This Week in History

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This Week in History
20 May 2002: East Timor becomes an independent country

  Mugdha Chaturvedi

On 20 May 2002, East Timor emerged as an independent country after its struggle against the Indonesian occupation. Earlier, it was under the Portuguese rule until 1975.

1500-1975: From Portugal to Independence 
The Portuguese entered Timor as traders and were followed by the Dutch in the early 1500s. A conflict between the Dutch and the Portuguese led to the division of Timor into two - East Timor and West Timor, and rule by the Dutch and the Portuguese, respectively. The Portuguese introduced economic development measures; Sandalwood forests of East Timor became the focus of economic activities. 

During World War II, Japan aimed to establish its rule in East Timor but faced high opposition from the locals. In 1974, following a change in government in Portugal, Lisbon initiated a process of decolonization and left East Timor in 1975. After a brief Civil War, the left-wing Fretilin in East Timor declared independence.   

1976: East Timor becomes a part of Indonesia
In 1976, Indonesia intervened militarily, taking control of East Timor and making it the 27th province. The UN refused to recognize Indonesia's above action and called for a rollback of Indonesian forces from East Timor.

In 1982, following a UN request, a dialogue started between Indonesia and Portugal, which led to Indonesia claiming limited autonomy over East Timor in 1998. On 5 May 1999, Portugal and Indonesia signed an agreement at New York on transferring East Timor's authority to the United Nations. 

1999: The Road to Referendum
Following the 1999 agreement, the United Nations Mission in East Timor (UNAMET) was created under UNSC Resolution 1246. Meanwhile, inside East Timor, the pro-Indonesian groups started to target the civilians. On the other side, Fantili, the armed wing of the Fretilin party, attacked the Indonesian forces using guerilla warfare.

In September 1999, the UN created the International Force in East Timor (INTERFET) to ensure peace and order in East Timor and help the UNAMET in carrying out its on-ground missions. 

From Referendum to an independent East Timor and first President
On 25 October 1999, the UN Security Council resolution 1272 established the United Nations Transnational Administration in East Timor (UNTAET) to administer East Timor. The UNTAET was made responsible for maintaining law and order in East Timor and creating indigenous political, civil, and social services.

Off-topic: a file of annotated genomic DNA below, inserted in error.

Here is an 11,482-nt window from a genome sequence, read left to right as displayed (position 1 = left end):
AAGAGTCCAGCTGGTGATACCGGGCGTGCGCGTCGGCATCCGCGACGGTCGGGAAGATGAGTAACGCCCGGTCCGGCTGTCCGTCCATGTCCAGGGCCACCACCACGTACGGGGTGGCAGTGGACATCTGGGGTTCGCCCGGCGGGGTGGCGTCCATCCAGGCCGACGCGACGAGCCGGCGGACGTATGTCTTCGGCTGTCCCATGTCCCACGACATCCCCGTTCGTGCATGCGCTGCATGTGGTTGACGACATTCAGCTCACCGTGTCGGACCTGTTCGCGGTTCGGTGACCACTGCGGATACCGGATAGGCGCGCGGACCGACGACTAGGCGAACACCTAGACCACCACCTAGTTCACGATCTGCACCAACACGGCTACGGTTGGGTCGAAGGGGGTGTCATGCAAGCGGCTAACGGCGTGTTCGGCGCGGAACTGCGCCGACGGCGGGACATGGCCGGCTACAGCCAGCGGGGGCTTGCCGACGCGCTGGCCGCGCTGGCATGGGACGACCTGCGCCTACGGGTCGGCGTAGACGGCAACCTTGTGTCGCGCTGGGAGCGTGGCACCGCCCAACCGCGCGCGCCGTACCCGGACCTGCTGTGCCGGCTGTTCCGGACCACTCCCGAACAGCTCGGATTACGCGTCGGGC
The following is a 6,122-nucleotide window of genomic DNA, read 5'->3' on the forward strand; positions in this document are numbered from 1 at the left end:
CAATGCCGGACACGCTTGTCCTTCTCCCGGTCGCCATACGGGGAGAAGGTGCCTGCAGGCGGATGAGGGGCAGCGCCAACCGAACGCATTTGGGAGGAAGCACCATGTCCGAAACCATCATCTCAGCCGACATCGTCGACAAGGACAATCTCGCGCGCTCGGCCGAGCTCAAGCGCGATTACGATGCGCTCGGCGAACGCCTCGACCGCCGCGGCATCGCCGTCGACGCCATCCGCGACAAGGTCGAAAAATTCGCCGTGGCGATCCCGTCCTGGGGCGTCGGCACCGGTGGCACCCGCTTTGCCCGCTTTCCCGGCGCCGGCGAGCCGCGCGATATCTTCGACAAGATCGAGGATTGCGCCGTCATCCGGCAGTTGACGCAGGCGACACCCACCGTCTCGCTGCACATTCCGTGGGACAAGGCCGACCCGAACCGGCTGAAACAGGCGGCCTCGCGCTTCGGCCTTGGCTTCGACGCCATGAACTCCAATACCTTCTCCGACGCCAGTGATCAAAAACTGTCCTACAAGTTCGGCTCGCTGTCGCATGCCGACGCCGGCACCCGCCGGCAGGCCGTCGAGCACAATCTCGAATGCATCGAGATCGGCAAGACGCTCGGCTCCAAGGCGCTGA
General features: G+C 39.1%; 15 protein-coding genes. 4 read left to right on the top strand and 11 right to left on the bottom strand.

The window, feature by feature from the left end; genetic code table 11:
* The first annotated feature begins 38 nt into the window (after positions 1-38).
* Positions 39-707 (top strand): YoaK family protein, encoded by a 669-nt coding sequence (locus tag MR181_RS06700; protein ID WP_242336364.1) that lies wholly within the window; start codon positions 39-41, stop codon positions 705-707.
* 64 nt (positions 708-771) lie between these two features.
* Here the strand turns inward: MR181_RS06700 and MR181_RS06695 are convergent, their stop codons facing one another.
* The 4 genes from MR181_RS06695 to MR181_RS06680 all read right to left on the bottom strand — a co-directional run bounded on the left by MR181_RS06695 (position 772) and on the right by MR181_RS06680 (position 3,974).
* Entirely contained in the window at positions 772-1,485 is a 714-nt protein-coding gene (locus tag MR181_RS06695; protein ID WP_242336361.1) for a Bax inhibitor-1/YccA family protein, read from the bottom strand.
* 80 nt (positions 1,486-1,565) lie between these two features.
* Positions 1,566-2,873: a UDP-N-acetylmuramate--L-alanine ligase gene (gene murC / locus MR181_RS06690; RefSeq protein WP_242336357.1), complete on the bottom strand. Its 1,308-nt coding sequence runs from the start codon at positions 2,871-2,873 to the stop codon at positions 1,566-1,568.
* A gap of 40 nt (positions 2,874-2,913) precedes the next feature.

On 30 August 2001, in another vote, 91 per cent turned out to elect members to draft a new Constitution for East Timor. The Constitution came into force on 22 March 2001; the first Presidential elections were held on 14 April 2001, resulting in Xanana Gusmão becoming the first President of independent East Timor. On 20 May 2001, the first government was sworn in East Timor.

East Timor after independence
Timor Leste, as it is now known, joined the UN in 2002 and received observer status in ASEAN in 2017.

Internally, East Timor faces challenges. Approximately 50 per cent of the children are stunted by malnutrition, and there is a lack of basic education and sanitation facilities. Many infrastructure projects have been completed using poor-quality materials. Political disputes continue on issues related to power-sharing and cabinet appointments.

About the Author

Mugdha Chaturvedi is a postgraduate student at Pandit Deendayal Energy University and a Research intern at NIAS.

In the Series:
21 May 1991: LTTE human bomb assassinates Rajiv Gandhi
30 April 1975: Saigon falls to North Vietnam troops, leading to the reunification of Vietnam
21 April 1526: The First Battle of Panipat leads to the emergence of the Mughal Empire in India
17 April 1895: The Treaty of Shimonoseki ends the first Sino-Japan War (1894-95)
17 April 1975: Khmer Rouge captures Phnom Penh in Cambodia, establishing the Pol Pot regime
16 April 1917: Lenin issues “April Theses”
04 April 1968: Martin Luther King Jr assassinated
18 March 2014: Russia annexes Crimea
14 March 1879: Albert Einstein born in Germany
14 March 1849: The Sikh Army surrenders to the British
12 March 1918: Lenin shifts the capital to Moscow
11 March 1985: Mikhail Gorbachev becomes the General Secretary of the Communist Party of the Soviet Union

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